Multiple hire is common. The price should be the same whether you hail an empty taxi and pick up other passengers en route, or there are already others in a taxi you wave down, or you travel alone.
From 8pm (often 9pm in summer) there is normally a 50% surcharge.
Morocco’s excellent train network is one of Africa’s best, linking most of the main centres. Trains are reasonably priced, and preferable to buses where available. Trains are comfortable, fast and generally run to their timetables. The ONCF (Office National des Chemins de Fer; www.oncf.ma) runs the network.
There are two main lines: Tangier down to Marrakesh via Rabat and Casablanca; and Oujda or Nador in the northeast down to Marrakesh, passing Fez and Meknes before joining the line from Tangier at Sidi Kacem.
A high-speed (TGV) line to link Tangier, Rabat and Casablanca opened in 2018, reducing the travel time between Tangier and Casablanca from five hours to just over two hours, with trains travelling at 320km/h. For more information see www.tgvmaroc.ma.
Also operated by ONCF, Supratours buses link many destinations to the train network.
Trains are particularly convenient around Casablanca and Rabat, with services leaving every 30 minutes between the two cities.
The overnight Tangier–Marrakesh and Oujda–Casablanca trains have sleeping cars.
Classes & Costs
There are two types of train, and the main difference between the two is comfort, rather than speed:
- Rapide (Train Rapide Climatisé, TCR) – standard for intercity services.
- Ordinaire (Train Navette Rapide, TNR) – less comfortable, without air-conditioning, apart from the double-decker TNR Rabat–Casablanca shuttle. Mostly late-night and local services.
First- and 2nd-class fares are available, with six seats in 1st-class compartments and eight in 2nd class. First-class tickets include a reserved seat, while in 2nd class you just sit in any empty seat. Second class is more than adequate on short journeys. For longer trips, the extra for 1st class is worth paying.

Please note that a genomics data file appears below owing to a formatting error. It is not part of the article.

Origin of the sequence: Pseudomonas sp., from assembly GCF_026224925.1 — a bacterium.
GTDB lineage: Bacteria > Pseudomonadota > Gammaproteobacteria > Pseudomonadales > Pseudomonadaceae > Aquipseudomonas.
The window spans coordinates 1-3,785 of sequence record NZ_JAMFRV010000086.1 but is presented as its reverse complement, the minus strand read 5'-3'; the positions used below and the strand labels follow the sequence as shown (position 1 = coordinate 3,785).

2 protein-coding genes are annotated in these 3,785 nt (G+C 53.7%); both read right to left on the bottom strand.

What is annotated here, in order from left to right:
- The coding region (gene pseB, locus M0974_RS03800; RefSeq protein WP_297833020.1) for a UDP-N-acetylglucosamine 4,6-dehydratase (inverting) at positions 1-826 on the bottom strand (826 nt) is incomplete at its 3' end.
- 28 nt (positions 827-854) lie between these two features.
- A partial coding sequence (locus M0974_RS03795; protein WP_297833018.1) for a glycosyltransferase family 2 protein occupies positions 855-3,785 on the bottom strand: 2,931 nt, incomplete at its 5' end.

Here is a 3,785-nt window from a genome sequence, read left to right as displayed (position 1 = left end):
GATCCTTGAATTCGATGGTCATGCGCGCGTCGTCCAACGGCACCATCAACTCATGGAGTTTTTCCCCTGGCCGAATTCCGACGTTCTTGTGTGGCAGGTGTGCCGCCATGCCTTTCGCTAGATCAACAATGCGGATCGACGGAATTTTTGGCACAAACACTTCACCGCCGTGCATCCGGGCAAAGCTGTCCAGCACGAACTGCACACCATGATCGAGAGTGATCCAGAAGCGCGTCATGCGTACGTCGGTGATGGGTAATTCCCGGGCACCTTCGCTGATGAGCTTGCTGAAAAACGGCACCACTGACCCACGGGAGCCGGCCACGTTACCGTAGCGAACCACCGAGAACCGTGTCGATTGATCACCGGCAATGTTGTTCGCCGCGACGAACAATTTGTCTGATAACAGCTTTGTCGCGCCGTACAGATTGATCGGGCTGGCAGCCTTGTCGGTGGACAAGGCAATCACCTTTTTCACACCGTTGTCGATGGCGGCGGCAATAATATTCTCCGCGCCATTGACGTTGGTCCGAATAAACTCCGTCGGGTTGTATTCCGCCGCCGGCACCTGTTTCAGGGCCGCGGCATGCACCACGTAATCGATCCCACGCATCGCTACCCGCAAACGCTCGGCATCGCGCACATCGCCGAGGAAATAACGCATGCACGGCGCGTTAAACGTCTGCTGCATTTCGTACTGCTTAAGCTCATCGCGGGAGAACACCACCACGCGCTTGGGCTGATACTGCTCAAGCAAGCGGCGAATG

Shuttle services operate regularly between Kenitra, Rabat, Casablanca and Mohammed V International Airport, and they supplement the rapide services on this line.
Children between four and 12 years get a discount (normally 50%, less in a few cases including sleeping cars). Children aged under four travel free.
At weekends travellers get a 25% discount on return trips, on major-line trains.
All journeys in sleeping cars cost Dh370 in a four-bed couchette, and Dh480/690 for a single/double compartment.
Stations & Timetables
Stations aren’t usually well signposted and announcements (in both French and Arabic) are frequently inaudible, so keep an eye out for your stop.
Most stations are located in the ville nouvelle (new town). In cities such as Tangier, Marrakesh, Fez and Rabat, the main stations are sleek affairs with free wi-fi and decent restaurants.
Stations usually have left-luggage depots, which only accept luggage that can be locked.
Check on the ONCF website (www.oncf.ma) for times and prices.
Buy tickets at the station, as a supplement is charged for buying tickets on the train. Automatic ticket machines are becoming more widespread at stations.
Buy your ticket the day before you want to travel if possible, particularly if you want to travel 1st class. Second-class seats cannot be reserved. First-class tickets can be bought up to a month before travel – advisable if travelling during major holidays, and for sleeper services.
Inspectors check tickets on the trains.
Rail Pass This is available for seven/15/30 days (Dh600/1170/2100 to travel in 2nd class, Dh900/1600/3150 for 1st class). Pass prices drop for travellers aged under 26, and again for those under 12 years.
Carte Chahab (six months, Dh265) If you’re under 26, this offers 25% to 50% discounts.
Carte Hikma (six months, Dh105) For those aged over 60, this offers 25% to 50% discounts.
Carte Ousraty (one year, Dh50 per person) For families, this offers 10% to 25% on group tickets.
Casablanca and Rabat both have new and modern tram networks, which are an excellent and cheap way to explore those cities. A tram network is reportedly planned for Marrakesh.